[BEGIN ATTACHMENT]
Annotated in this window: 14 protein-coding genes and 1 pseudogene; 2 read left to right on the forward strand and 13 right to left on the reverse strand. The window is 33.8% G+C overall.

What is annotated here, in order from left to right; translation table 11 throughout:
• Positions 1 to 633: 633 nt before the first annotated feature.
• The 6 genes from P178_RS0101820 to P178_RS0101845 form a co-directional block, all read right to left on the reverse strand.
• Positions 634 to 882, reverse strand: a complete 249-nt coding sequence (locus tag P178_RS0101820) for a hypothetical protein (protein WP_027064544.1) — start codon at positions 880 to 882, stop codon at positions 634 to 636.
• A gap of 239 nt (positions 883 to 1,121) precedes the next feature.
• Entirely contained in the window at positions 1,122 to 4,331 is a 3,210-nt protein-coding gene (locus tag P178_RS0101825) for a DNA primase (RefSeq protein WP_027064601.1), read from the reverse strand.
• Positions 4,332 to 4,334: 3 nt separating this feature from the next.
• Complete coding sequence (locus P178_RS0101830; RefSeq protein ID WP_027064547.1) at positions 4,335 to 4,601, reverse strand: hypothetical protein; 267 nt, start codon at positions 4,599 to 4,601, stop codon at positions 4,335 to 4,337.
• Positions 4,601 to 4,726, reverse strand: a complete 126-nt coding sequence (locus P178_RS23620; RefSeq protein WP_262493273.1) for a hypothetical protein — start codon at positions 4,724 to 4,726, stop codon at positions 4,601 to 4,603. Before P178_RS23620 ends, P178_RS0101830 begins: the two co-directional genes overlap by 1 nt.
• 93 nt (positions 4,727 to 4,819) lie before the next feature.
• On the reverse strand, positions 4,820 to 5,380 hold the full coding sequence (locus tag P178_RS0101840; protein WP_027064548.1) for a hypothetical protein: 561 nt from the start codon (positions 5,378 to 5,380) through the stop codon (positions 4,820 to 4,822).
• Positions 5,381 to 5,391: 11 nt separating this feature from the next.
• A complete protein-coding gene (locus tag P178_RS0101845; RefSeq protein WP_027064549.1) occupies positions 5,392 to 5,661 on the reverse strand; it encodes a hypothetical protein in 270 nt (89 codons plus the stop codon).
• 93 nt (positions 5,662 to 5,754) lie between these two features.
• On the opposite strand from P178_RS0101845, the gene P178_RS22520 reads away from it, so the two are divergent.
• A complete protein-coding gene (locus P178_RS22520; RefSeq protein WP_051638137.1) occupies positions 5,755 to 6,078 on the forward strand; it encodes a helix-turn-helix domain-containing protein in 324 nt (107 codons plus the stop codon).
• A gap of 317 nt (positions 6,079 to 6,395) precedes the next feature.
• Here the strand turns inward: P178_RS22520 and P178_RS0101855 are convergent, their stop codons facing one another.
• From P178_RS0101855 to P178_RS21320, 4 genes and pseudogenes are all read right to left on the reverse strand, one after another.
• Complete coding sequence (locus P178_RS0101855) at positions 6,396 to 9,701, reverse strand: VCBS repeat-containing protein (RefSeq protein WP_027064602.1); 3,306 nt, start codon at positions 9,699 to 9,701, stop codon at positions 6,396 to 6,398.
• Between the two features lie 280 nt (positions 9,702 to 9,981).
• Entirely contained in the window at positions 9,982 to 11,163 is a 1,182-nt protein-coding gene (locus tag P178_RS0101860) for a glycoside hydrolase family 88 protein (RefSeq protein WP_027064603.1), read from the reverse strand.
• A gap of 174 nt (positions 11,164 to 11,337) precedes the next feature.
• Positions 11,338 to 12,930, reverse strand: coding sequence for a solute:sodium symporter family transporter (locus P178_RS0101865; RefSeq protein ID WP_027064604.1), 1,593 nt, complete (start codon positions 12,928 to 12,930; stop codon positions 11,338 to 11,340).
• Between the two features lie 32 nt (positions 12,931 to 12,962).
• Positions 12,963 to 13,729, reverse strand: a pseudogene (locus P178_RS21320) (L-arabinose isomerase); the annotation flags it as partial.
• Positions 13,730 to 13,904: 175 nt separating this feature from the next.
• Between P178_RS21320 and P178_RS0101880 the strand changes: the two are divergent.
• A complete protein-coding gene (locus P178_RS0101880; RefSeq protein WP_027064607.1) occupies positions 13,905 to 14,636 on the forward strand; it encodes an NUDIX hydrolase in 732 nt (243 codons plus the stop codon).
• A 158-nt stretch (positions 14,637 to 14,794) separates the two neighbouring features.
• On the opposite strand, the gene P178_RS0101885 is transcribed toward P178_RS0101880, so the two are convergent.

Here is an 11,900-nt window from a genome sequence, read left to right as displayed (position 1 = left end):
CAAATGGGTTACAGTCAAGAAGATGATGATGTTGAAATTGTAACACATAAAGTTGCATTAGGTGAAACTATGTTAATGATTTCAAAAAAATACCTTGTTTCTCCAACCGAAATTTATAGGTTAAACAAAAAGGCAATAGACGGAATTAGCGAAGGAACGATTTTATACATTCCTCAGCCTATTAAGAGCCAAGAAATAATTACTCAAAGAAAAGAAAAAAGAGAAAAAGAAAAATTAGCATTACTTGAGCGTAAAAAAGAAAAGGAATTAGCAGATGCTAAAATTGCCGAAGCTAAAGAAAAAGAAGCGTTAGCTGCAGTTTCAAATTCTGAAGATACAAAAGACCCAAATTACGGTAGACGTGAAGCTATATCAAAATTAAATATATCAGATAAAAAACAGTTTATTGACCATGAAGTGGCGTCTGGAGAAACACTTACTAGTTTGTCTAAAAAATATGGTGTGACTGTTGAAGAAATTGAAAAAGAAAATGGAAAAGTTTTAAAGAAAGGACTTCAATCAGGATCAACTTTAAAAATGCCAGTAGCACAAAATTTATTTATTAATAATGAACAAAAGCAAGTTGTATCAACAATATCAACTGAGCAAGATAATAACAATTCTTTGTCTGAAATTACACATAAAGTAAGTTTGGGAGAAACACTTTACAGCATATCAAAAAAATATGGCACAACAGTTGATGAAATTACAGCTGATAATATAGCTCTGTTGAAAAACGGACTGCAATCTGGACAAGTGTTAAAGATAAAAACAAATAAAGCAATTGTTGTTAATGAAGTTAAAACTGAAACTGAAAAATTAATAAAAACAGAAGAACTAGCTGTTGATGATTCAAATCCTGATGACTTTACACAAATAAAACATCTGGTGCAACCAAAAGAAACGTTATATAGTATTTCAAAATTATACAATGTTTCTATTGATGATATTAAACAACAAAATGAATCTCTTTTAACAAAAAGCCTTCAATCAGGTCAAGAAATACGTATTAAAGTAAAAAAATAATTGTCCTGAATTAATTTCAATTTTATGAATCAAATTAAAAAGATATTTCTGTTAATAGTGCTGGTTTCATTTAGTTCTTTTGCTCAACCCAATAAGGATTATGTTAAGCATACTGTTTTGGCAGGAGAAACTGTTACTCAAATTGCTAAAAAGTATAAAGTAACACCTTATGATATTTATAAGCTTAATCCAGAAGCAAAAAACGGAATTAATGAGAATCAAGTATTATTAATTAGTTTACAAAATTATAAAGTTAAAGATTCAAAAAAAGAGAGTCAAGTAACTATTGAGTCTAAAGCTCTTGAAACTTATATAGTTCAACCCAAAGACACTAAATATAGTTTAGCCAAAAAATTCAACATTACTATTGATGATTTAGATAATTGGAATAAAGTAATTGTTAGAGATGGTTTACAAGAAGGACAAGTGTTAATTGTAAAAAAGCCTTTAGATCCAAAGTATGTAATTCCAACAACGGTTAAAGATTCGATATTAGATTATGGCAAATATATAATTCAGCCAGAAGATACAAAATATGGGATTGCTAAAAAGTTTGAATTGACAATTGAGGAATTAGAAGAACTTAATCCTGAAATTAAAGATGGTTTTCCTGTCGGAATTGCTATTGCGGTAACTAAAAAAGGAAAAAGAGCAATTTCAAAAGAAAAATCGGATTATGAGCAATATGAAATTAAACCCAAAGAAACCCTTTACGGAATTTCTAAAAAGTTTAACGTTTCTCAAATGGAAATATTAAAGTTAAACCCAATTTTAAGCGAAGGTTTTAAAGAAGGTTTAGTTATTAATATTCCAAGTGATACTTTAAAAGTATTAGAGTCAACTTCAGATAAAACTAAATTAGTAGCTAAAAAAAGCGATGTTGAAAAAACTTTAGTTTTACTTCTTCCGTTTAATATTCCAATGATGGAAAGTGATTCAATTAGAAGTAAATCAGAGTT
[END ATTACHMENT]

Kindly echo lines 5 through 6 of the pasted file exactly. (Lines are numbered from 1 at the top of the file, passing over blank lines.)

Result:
• Positions 634 to 882, reverse strand: a complete 249-nt coding sequence (locus tag P178_RS0101820) for a hypothetical protein (protein WP_027064544.1) — start codon at positions 880 to 882, stop codon at positions 634 to 636.
• A gap of 239 nt (positions 883 to 1,121) precedes the next feature.